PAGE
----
Some ways of infringing (allegedly) the Intellectual Property Law, by Jorge
The Intellectual Property Law is a law about which much has been written, for and against. Despite the fact that they try to make the “debate” biased, many of us believe that even the very concept of intellectual property is outdated, since from the moment a work can be digitized, regulating the content as if it were the medium loses its meaning. Economic and cultural considerations aside.
But while the law is in force, it must be followed. We can debate it, criticize it, propose reforms, modifications or abolitions. But we cannot violate it while it is in force.
As curious as it may seem, some of those who work hardest to defend the law and its anachronistic model to cape and sword, are later the first to violate it. As they say “the fish dies through the mouth”. This would not matter much (and even less so for people who, like me, defend the exchange of information and culture in an absolutely free way), were it not for the fact that many of these “defenders of intellectual property” attack consumers and citizens blindly, trying to criminalize (falsely according to some legal professionals) habits and behaviors
that should not even be reprehensible.
So I am going to allow myself to analyze in this article three ways of infringing (allegedly) the Intellectual Property Law, and the various points in which said violation can be found. This is an incomplete list, but I hope you find it illustrative (after all, that is the purpose of this and many other of my articles: teaching and criticism of current affairs). By the way, since “Now the law acts” (that is, ex officio action in case of alleged violation) this should be enough to open investigations.
Let’s start with the presumed reproduction and diffusion illegal protected content. Or as the infamous advertising campaign of the Ministry of Culture and FEMAP says: “Dissemination of illegal content on the Internet is a crime punishable even with jail.” Example: ACAM. This association, which has been the “unofficial spokesperson for the most unpopular and intransigent messages from SGAE” (such as the public defense of the canon on hard drives, or the attack on Internet users), published on its website, on October 12, a more than debatable article by the former director of the office for the defense of intellectual property of the SGAE, Pedro Farré, in a presumably illegal way.
According to Ana Barberá, Legal Advisor of Editorial Aranzadi (Editors of the article published by ACAM), it is an “article by an author from Aranzadi for whom we have NOT given authorization.”
Then we have the worst (in my opinion) of all the crimes that can be committed against creation: the plagiarism . Examples, unfortunately, abound: from Disney (with the alleged plagiarism of the animated film “The Lion King”) until British Government (with plagiarism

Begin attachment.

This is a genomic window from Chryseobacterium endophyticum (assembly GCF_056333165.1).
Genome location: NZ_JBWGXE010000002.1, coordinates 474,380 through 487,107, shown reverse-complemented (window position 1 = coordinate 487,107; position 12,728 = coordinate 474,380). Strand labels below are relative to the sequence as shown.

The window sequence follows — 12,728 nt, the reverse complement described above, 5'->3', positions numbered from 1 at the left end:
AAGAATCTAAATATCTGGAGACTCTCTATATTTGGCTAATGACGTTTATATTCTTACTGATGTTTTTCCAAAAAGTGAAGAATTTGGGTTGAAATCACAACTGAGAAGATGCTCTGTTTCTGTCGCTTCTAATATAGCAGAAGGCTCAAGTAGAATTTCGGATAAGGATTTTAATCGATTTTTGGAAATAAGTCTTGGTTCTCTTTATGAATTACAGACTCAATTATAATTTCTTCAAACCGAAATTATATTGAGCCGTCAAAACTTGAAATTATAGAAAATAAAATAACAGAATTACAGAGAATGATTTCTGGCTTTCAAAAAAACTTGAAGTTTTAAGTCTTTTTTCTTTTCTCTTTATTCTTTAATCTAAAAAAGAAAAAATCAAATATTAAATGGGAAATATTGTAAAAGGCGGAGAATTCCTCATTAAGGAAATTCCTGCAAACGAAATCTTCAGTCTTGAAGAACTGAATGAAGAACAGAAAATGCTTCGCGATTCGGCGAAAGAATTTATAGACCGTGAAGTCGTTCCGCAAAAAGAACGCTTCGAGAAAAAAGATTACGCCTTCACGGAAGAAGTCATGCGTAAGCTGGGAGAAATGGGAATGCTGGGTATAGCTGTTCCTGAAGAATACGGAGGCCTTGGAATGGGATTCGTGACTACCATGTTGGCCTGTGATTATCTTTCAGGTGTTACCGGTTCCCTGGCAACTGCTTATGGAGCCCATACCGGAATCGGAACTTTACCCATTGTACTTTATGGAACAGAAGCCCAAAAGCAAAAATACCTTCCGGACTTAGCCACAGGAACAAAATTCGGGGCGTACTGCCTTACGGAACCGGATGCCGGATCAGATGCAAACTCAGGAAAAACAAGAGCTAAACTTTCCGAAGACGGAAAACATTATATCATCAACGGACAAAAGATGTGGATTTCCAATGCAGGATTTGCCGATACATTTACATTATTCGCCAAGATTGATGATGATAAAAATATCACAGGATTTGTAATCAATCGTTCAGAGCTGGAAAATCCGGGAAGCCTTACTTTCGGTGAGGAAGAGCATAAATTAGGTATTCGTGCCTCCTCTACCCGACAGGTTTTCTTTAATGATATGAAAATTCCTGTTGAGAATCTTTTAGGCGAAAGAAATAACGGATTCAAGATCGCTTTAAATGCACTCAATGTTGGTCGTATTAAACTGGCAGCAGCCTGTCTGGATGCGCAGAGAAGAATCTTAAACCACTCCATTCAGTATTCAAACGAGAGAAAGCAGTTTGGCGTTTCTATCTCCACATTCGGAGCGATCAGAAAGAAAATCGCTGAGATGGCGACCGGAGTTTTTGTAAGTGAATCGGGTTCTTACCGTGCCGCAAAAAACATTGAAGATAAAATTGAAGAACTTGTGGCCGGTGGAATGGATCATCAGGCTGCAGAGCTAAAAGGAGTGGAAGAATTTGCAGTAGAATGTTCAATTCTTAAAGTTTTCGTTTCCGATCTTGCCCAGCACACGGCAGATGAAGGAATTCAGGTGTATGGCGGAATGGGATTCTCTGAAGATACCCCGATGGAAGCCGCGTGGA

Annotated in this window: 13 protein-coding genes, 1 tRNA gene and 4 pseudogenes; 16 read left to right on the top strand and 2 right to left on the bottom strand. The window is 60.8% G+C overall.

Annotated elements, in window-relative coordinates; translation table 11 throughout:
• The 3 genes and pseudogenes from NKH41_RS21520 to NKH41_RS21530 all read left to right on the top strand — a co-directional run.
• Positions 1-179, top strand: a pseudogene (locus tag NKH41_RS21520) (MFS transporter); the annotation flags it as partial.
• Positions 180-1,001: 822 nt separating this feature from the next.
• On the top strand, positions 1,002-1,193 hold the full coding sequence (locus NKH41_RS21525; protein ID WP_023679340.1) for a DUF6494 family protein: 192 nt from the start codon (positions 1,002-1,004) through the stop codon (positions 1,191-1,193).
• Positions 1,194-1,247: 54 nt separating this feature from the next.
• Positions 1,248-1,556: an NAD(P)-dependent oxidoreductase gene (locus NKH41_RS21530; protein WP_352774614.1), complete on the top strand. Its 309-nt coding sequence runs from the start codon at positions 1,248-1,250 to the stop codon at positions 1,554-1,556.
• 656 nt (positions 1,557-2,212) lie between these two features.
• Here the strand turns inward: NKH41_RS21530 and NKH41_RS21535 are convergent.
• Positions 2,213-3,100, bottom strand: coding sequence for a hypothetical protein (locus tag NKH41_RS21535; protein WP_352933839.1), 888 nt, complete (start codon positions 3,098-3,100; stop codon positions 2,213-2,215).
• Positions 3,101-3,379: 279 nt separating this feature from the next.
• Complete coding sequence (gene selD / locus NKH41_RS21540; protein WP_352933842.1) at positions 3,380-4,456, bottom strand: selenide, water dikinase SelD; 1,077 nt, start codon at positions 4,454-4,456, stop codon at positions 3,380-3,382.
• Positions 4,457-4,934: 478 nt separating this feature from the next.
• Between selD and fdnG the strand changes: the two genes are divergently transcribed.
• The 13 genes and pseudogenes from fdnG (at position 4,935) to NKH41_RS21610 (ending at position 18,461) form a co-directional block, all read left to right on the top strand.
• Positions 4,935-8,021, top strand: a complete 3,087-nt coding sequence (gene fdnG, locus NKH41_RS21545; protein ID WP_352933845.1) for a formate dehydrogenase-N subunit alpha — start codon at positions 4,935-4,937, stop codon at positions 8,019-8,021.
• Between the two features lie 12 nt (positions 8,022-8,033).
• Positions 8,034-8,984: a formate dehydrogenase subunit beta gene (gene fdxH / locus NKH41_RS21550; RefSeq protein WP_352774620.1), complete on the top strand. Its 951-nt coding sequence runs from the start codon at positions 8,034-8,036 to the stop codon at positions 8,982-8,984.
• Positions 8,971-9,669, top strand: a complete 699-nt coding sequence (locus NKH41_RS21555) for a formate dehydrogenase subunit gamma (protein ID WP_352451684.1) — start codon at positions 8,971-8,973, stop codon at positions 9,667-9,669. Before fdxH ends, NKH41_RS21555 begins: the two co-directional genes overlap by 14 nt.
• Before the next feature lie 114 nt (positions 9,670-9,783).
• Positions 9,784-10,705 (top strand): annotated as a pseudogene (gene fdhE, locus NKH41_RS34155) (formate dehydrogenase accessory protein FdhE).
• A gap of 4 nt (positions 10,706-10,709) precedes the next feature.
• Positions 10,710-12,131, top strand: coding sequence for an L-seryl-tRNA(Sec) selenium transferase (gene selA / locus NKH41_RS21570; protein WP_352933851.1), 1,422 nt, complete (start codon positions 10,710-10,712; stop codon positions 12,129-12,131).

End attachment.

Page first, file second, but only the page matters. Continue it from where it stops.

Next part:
recognized from the report on weapons of mass destruction in Iraq), although they mainly occur in the recording industry.
Lastly we have the non-payment of exploitation rights such as the one who allegedly commits Disney with royalties from Winnie the Pooh.
It should be clarified that there are various phases in which an alleged violation of copyright can be found. The first is the suspicion (which are very well founded, such as the alleged plagiarism of the member of the SGAE Nacho Cano to the magnificent composer Wim Mertens). Then we have the accusation (formal, that is, before the courts, or simply in public communication, as in the case of the alleged plagiarism of the SGAE to the contents of DiarioRed). Lastly we have the sentence
Of course we always have the resource of the out of court settlement to avoid, paying, the bad fame. In this bag we can put madonna (in the case of alleged plagiarism of Guy Bourdin’s photographs), or Anna Quintana (with the “alleged” plagiarism of “Sabor a Hiel”). Even the agreement can come before reaching the courts, as in the case of accusation of plagiarism of the idea of a student portal by Microsoft.
By the way, hypocrisies of this type also occur in the world of software (such as the US Senator Orrin Hatchwho proposed to destroy the computers of users of P2P networks, and a few days later it was made public that his website allegedly infringed copyright rights).
Somewhat more complicated are actions that I would not know whether to presumably classify as attempted misappropriation, alleged extortion, or alleged… tough face like those of the SGAE, who, despite knowing that parody is an exception to the reproduction rights included in the LPI, demand payment from marcianos.net for the music of a “avertefué” flash animation that is an obvious parody; those who try to charge a fee for public performance in benefit concerts; who have been brought to court 15 times for raising money (more than 12 million euros) against the author’s will, and for abuse of a dominant position…
As you may have seen, the law has many nuances, but what is clear is the constant attempt to manipulate citizens and public opinion in general by all these “little saints” mentioned, who try to convince us that we are all “pirates”. The war was started by them. They call it “preemptive attack”. Now it’s up to us to “unmask” the real hypocrites. This is what they get for starting a war in territory they don’t know: the internet.
legal notice : This article is an ironic humorous satire of the legal situation caused by the Intellectual Property Law, and by the entry into force of Organic Law 15/2003, with no other purpose than the strictly humorous one. Unfortunately for everyone, they are passing